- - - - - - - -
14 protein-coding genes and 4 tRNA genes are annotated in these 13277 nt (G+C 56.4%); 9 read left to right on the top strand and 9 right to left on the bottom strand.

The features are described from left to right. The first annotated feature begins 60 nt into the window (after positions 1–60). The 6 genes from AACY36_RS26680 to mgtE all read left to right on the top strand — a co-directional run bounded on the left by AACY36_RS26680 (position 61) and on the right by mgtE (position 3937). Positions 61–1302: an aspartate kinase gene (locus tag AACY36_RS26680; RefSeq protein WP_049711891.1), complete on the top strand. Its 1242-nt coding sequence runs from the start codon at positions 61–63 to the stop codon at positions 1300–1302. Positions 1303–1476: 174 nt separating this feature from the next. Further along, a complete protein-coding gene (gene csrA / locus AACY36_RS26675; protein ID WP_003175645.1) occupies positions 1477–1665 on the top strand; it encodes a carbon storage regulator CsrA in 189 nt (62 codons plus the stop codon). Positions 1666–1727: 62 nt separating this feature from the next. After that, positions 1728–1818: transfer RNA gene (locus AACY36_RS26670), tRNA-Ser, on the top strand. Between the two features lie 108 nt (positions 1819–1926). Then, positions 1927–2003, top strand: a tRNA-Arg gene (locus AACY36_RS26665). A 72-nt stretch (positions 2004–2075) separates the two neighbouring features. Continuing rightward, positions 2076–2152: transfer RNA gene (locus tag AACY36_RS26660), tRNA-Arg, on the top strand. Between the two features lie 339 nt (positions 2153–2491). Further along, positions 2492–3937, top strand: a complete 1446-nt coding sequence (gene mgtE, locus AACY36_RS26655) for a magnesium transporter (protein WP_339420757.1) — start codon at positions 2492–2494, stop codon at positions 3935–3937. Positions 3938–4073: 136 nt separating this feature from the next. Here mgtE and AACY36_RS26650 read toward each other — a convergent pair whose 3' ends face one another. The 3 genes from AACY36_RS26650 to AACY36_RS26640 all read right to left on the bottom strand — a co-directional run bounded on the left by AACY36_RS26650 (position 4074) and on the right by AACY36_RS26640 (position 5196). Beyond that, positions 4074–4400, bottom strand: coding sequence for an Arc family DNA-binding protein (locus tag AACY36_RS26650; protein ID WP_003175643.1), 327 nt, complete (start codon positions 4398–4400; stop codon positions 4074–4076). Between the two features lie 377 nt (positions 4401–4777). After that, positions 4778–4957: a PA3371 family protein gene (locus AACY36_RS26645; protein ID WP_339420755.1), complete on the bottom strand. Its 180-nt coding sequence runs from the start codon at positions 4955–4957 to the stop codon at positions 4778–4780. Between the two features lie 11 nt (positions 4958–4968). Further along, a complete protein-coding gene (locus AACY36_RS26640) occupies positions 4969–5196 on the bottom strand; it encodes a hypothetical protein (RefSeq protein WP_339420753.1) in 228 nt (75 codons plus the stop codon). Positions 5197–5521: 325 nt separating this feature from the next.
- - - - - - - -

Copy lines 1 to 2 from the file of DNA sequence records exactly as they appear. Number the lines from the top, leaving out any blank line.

14 protein-coding genes and 4 tRNA genes are annotated in these 13277 nt (G+C 56.4%); 9 read left to right on the top strand and 9 right to left on the bottom strand.

The features are described from left to right. The first annotated feature begins 60 nt into the window (after positions 1–60). The 6 genes from AACY36_RS26680 to mgtE all read left to right on the top strand — a co-directional run bounded on the left by AACY36_RS26680 (position 61) and on the right by mgtE (position 3937). Positions 61–1302: an aspartate kinase gene (locus tag AACY36_RS26680; RefSeq protein WP_049711891.1), complete on the top strand. Its 1242-nt coding sequence runs from the start codon at positions 61–63 to the stop codon at positions 1300–1302. Positions 1303–1476: 174 nt separating this feature from the next. Further along, a complete protein-coding gene (gene csrA / locus AACY36_RS26675; protein ID WP_003175645.1) occupies positions 1477–1665 on the top strand; it encodes a carbon storage regulator CsrA in 189 nt (62 codons plus the stop codon). Positions 1666–1727: 62 nt separating this feature from the next. After that, positions 1728–1818: transfer RNA gene (locus AACY36_RS26670), tRNA-Ser, on the top strand. Between the two features lie 108 nt (positions 1819–1926). Then, positions 1927–2003, top strand: a tRNA-Arg gene (locus AACY36_RS26665). A 72-nt stretch (positions 2004–2075) separates the two neighbouring features. Continuing rightward, positions 2076–2152: transfer RNA gene (locus tag AACY36_RS26660), tRNA-Arg, on the top strand. Between the two features lie 339 nt (positions 2153–2491). Further along, positions 2492–3937, top strand: a complete 1446-nt coding sequence (gene mgtE, locus AACY36_RS26655) for a magnesium transporter (protein WP_339420757.1) — start codon at positions 2492–2494, stop codon at positions 3935–3937. Positions 3938–4073: 136 nt separating this feature from the next. Here mgtE and AACY36_RS26650 read toward each other — a convergent pair whose 3' ends face one another. The 3 genes from AACY36_RS26650 to AACY36_RS26640 all read right to left on the bottom strand — a co-directional run bounded on the left by AACY36_RS26650 (position 4074) and on the right by AACY36_RS26640 (position 5196). Beyond that, positions 4074–4400, bottom strand: coding sequence for an Arc family DNA-binding protein (locus tag AACY36_RS26650; protein ID WP_003175643.1), 327 nt, complete (start codon positions 4398–4400; stop codon positions 4074–4076). Between the two features lie 377 nt (positions 4401–4777). After that, positions 4778–4957: a PA3371 family protein gene (locus AACY36_RS26645; protein ID WP_339420755.1), complete on the bottom strand. Its 180-nt coding sequence runs from the start codon at positions 4955–4957 to the stop codon at positions 4778–4780. Between the two features lie 11 nt (positions 4958–4968). Further along, a complete protein-coding gene (locus AACY36_RS26640) occupies positions 4969–5196 on the bottom strand; it encodes a hypothetical protein (RefSeq protein WP_339420753.1) in 228 nt (75 codons plus the stop codon). Positions 5197–5521: 325 nt separating this feature from the next.